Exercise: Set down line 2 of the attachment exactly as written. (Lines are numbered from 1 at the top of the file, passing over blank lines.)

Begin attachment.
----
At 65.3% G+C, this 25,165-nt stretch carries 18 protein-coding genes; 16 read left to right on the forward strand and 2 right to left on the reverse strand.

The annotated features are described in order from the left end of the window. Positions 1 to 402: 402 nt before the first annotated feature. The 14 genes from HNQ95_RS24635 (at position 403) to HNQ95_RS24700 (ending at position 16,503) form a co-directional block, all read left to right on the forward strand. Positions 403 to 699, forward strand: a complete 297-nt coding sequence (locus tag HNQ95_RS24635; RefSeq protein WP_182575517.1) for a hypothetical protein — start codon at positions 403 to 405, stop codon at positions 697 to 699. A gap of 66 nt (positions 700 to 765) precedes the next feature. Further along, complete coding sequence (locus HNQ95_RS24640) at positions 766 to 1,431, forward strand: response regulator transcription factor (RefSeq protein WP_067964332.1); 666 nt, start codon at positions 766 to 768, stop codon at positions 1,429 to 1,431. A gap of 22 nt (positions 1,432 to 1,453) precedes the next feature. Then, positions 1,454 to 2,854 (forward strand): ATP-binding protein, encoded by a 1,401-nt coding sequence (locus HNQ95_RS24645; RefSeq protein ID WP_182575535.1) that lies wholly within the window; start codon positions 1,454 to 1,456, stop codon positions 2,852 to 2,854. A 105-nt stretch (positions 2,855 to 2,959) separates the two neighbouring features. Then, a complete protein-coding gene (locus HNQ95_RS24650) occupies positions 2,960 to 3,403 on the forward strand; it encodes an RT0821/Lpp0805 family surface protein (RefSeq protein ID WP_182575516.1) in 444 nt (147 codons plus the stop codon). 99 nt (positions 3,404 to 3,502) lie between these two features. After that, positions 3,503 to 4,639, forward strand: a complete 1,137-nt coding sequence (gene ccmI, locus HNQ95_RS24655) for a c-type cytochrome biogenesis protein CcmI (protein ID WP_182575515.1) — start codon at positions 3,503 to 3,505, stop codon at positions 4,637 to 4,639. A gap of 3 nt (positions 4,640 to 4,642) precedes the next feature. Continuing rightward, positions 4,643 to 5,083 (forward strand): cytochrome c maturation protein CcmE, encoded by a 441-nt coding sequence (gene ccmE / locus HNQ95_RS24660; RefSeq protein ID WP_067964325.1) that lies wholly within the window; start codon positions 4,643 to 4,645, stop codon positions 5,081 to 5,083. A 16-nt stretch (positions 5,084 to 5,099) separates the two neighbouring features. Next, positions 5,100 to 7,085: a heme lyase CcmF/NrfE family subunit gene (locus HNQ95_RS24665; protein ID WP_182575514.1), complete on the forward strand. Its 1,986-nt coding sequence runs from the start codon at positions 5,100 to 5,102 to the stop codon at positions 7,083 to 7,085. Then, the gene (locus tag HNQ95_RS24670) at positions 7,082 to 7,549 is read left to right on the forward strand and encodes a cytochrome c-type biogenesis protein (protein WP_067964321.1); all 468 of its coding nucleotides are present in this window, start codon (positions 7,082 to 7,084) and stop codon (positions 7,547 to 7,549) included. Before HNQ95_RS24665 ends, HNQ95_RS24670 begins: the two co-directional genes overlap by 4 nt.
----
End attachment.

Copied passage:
The annotated features are described in order from the left end of the window. Positions 1 to 402: 402 nt before the first annotated feature. The 14 genes from HNQ95_RS24635 (at position 403) to HNQ95_RS24700 (ending at position 16,503) form a co-directional block, all read left to right on the forward strand. Positions 403 to 699, forward strand: a complete 297-nt coding sequence (locus tag HNQ95_RS24635; RefSeq protein WP_182575517.1) for a hypothetical protein — start codon at positions 403 to 405, stop codon at positions 697 to 699. A gap of 66 nt (positions 700 to 765) precedes the next feature. Further along, complete coding sequence (locus HNQ95_RS24640) at positions 766 to 1,431, forward strand: response regulator transcription factor (RefSeq protein WP_067964332.1); 666 nt, start codon at positions 766 to 768, stop codon at positions 1,429 to 1,431. A gap of 22 nt (positions 1,432 to 1,453) precedes the next feature. Then, positions 1,454 to 2,854 (forward strand): ATP-binding protein, encoded by a 1,401-nt coding sequence (locus HNQ95_RS24645; RefSeq protein ID WP_182575535.1) that lies wholly within the window; start codon positions 1,454 to 1,456, stop codon positions 2,852 to 2,854. A 105-nt stretch (positions 2,855 to 2,959) separates the two neighbouring features. Then, a complete protein-coding gene (locus HNQ95_RS24650) occupies positions 2,960 to 3,403 on the forward strand; it encodes an RT0821/Lpp0805 family surface protein (RefSeq protein ID WP_182575516.1) in 444 nt (147 codons plus the stop codon). 99 nt (positions 3,404 to 3,502) lie between these two features. After that, positions 3,503 to 4,639, forward strand: a complete 1,137-nt coding sequence (gene ccmI, locus HNQ95_RS24655) for a c-type cytochrome biogenesis protein CcmI (protein ID WP_182575515.1) — start codon at positions 3,503 to 3,505, stop codon at positions 4,637 to 4,639. A gap of 3 nt (positions 4,640 to 4,642) precedes the next feature. Continuing rightward, positions 4,643 to 5,083 (forward strand): cytochrome c maturation protein CcmE, encoded by a 441-nt coding sequence (gene ccmE / locus HNQ95_RS24660; RefSeq protein ID WP_067964325.1) that lies wholly within the window; start codon positions 4,643 to 4,645, stop codon positions 5,081 to 5,083. A 16-nt stretch (positions 5,084 to 5,099) separates the two neighbouring features. Next, positions 5,100 to 7,085: a heme lyase CcmF/NrfE family subunit gene (locus HNQ95_RS24665; protein ID WP_182575514.1), complete on the forward strand. Its 1,986-nt coding sequence runs from the start codon at positions 5,100 to 5,102 to the stop codon at positions 7,083 to 7,085. Then, the gene (locus tag HNQ95_RS24670) at positions 7,082 to 7,549 is read left to right on the forward strand and encodes a cytochrome c-type biogenesis protein (protein WP_067964321.1); all 468 of its coding nucleotides are present in this window, start codon (positions 7,082 to 7,084) and stop codon (positions 7,547 to 7,549) included. Before HNQ95_RS24665 ends, HNQ95_RS24670 begins: the two co-directional genes overlap by 4 nt.